How Proteas’ bowlers compare to red-hot batters ahead of T20 World Cup

The Proteas will be hoping that Anrich Nortje can find some rhythm ahead of the T20 World Cup which starts in June. Picture: Phill Magakoe / AFP

The Proteas will be hoping that Anrich Nortje can find some rhythm ahead of the T20 World Cup which starts in June. Picture: Phill Magakoe / AFP

Published Apr 17, 2024


The batters have feasted in this season’s Indian Premier League (IPL), with South Africa’s top batsmen also making frequent visits to the buffet table on the flat pitches and small grounds.

There have been a few record scores, with the Sunrisers Hyderabad going berserk. They have recorded a 277/3 and a 287/3.

Remarkably, their opponents almost chased down the runs in those matches, with the Royal Challengers Bangalore coming within 25 runs of the 287 and the Mumbai Indians scoring 246 in reply to the 277.

While Australian Travis Head has been the Sunrisers’ best batsmen, it’s been the efforts of South Africa’s Heinrich Klaasen at the back end that has helped them pump opposition bowling line-ups.

— IndianPremierLeague (@IPL) April 16, 2024

The Proteas’ red-haired basher has been in unbelievable form over the last two years, shining at the 50-over World Cup in India for the Proteas and delivering for the Durban Super Giants in the recent SA20 League in South Africa.

Klaasen has scored 253 runs, including three half-centuries, at an average of 63.25 at a strike rate of just under 200. His highest score of 80 not out against the Indians came off just 34 balls.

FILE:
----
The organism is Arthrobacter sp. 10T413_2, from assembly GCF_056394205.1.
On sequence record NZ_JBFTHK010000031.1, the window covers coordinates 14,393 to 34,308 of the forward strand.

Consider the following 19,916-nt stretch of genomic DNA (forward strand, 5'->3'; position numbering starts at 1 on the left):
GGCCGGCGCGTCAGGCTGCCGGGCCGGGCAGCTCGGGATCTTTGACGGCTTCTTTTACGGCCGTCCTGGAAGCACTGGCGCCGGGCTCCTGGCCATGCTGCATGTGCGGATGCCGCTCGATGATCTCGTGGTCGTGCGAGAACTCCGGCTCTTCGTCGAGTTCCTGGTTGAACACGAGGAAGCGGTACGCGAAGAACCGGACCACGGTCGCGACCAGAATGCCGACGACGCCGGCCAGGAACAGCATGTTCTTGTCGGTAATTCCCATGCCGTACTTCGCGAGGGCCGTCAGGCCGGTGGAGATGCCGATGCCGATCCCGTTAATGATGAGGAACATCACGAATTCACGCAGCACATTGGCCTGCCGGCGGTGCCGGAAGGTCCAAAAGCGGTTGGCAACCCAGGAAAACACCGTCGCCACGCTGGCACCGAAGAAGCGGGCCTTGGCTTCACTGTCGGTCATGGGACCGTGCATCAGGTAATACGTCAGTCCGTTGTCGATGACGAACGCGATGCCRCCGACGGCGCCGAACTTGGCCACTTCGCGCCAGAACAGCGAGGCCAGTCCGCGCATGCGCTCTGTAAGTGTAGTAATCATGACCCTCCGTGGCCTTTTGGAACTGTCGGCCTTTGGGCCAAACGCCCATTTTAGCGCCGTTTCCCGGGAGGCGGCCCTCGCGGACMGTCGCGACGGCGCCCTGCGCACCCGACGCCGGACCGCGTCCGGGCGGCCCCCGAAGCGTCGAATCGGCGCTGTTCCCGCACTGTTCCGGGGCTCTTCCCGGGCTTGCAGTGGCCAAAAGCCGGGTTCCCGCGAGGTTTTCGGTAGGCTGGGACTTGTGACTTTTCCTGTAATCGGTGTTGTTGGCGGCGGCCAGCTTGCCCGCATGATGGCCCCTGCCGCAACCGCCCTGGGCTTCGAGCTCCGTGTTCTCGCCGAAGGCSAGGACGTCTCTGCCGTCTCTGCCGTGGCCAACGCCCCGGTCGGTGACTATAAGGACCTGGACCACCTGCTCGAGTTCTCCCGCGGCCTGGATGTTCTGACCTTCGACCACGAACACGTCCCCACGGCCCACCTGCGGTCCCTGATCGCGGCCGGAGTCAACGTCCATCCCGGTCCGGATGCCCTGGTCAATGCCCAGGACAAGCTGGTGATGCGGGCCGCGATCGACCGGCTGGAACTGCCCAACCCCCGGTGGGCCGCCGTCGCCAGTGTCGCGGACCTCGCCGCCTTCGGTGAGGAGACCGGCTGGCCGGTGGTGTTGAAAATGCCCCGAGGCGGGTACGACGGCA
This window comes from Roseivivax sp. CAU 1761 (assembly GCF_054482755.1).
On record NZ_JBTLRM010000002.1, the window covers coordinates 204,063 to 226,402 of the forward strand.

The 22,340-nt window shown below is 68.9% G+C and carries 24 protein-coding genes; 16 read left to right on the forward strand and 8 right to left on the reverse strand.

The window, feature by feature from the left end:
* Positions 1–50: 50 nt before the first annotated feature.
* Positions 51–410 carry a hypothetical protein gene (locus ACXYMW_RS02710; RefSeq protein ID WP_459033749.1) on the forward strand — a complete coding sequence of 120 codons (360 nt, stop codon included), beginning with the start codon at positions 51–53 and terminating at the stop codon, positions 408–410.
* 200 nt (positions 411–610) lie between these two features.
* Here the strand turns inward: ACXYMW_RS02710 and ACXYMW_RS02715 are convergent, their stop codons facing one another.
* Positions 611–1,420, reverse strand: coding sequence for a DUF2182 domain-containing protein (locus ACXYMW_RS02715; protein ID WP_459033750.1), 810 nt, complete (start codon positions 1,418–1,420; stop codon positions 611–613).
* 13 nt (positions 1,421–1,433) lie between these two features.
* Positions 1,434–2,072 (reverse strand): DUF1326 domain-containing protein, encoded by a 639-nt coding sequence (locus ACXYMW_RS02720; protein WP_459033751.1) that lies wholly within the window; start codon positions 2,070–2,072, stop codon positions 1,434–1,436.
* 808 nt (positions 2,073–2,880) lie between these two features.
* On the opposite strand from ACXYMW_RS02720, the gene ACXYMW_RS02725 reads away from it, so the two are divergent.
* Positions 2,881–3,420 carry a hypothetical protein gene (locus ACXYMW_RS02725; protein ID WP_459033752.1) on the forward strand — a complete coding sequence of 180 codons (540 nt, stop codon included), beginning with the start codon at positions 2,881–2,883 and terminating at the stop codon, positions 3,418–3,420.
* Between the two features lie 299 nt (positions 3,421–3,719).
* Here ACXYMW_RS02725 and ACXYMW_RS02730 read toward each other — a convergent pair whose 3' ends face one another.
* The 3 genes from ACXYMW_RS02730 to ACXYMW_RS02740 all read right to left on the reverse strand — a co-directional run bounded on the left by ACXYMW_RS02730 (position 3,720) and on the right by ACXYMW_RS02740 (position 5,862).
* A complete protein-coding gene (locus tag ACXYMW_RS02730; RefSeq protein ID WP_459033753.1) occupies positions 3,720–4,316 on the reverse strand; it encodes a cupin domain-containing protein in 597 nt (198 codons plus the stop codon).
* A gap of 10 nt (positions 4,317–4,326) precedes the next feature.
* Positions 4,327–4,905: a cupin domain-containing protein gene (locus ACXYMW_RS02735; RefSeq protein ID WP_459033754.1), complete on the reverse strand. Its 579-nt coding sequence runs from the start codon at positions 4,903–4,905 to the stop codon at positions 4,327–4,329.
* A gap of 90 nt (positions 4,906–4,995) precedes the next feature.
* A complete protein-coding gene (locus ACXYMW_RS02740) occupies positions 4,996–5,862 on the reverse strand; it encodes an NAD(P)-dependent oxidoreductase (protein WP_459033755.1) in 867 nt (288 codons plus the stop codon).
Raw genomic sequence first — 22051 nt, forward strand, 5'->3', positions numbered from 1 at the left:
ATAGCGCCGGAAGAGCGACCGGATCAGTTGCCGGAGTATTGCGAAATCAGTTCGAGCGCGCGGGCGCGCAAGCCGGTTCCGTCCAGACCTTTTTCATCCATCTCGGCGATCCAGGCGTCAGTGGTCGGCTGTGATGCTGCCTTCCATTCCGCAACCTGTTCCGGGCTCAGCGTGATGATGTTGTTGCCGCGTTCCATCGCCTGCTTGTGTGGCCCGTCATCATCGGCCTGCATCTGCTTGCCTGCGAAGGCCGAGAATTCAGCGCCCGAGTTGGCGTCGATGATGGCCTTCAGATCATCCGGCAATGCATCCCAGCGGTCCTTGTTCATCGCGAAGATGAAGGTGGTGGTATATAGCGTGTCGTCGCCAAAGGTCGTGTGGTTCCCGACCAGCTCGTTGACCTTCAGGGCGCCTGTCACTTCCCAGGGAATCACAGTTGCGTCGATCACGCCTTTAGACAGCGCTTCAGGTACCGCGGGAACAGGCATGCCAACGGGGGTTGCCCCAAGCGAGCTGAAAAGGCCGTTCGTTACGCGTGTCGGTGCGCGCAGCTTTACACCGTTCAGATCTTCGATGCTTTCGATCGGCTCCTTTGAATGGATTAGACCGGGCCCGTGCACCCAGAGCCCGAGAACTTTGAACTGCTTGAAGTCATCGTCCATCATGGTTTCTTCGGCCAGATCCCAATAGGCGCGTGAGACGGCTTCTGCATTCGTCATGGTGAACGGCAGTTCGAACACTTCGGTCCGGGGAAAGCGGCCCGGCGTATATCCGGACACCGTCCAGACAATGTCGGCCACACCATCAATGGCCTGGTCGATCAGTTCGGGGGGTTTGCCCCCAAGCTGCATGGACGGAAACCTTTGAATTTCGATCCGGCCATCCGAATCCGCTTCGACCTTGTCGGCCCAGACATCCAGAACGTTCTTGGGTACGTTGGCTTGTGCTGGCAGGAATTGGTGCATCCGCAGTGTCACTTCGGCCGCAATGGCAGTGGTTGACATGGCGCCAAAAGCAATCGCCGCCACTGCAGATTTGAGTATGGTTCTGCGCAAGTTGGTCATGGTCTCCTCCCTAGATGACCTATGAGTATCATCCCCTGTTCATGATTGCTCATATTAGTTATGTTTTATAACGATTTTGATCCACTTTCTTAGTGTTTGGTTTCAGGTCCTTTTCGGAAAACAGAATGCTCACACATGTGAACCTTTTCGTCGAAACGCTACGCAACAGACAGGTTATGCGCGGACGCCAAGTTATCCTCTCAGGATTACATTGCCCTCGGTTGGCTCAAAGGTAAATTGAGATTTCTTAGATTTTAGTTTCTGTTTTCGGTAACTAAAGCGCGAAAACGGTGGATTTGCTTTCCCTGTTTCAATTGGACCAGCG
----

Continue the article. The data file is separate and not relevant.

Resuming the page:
But it’s not only Klassen who is firing in the IPL. His teammate Aiden Markram is also in good touch, but is currently being overshadowed by the young Tristan Stubbs, who seems to have found a way of dealing with the weight of expectation.

Delhi Capitals' Shai Hope and Tristan Stubbs celebrate after their win against Lucknow Super Giants at the end of Indian Premier League (IPL) Twenty20 cricket match in the Ekana Cricket Stadium in Lucknow. Picture: Noah Seelam/AFP

Stubbs is also averaging 63, while batting at a strike rate of 190.90.

Finisher David Miller has only played three matches, but even he has a half-century to his name and is striking at almost 150.

Former Proteas captain Faf du Plessis, who has an outside chance of making the World Cup in the West Indies and United States, is also playing well, while Quinton de Kock also has a 81 to his name this season.

So in that department, the Proteas have the power to make a big impact at the World Cup.

But how do the bowlers compare ahead of of the Proteas’ World Cup opener against Sri Lanka on June 3 in New York?

All bowlers have come in for some tap in this year’s IPL, but the biggest concern for the Proteas will be the form of speedster Anrich Nortje, who only recently returned from injury to play in the IPL after missing the World Cup and the SA20.

Nortjie has taken six wickets in four matches, but he has been very expensive, going at over 13 runs an over during the competition.

At his best Nortje brings that genuine pace element to the Proteas’ effort, which is a big weapon in T20 cricket.

Punjab Kings' Kagiso Rabada delivers a ball during the Indian Premier League (IPL) Twenty20 cricket match between Punjab Kings and Delhi Capitals at the Maharaja Yadavindra Singh Stadium in Mohali on March 23, 2024. Picture: Sajjad HUSSAIN/AFP

But South Africa has no shortage of pace bowling either, with Kagiso Rabada looking like he has regained his best form after a rather ordinary SA20 campaign.

The Proteas’ spearhead has nine wickets at an average of 22 and is going at less than eight runs to the over.

Gerald Coetzee has also picked up nine wickets, but has gone for over 10-runs an over. However, that is the nature of the big quick, as he is an out and out attacking bowler.

Rookie Nandre Burger has also had a satisfactory tournament so far, with the left-arm quick picking up six wickets in four matches at an economy rate of 8.85.

In the spin department, Keshav Maharaj has only played two matches, but boast an economy rate of 6.50, one of the lowest in the tournament.

The Proteas’ Tabraiz Shamsi, though, has been short of wickets back home in the domestic CSA T20 competition, but will be an important member of the team once the World Cup starts.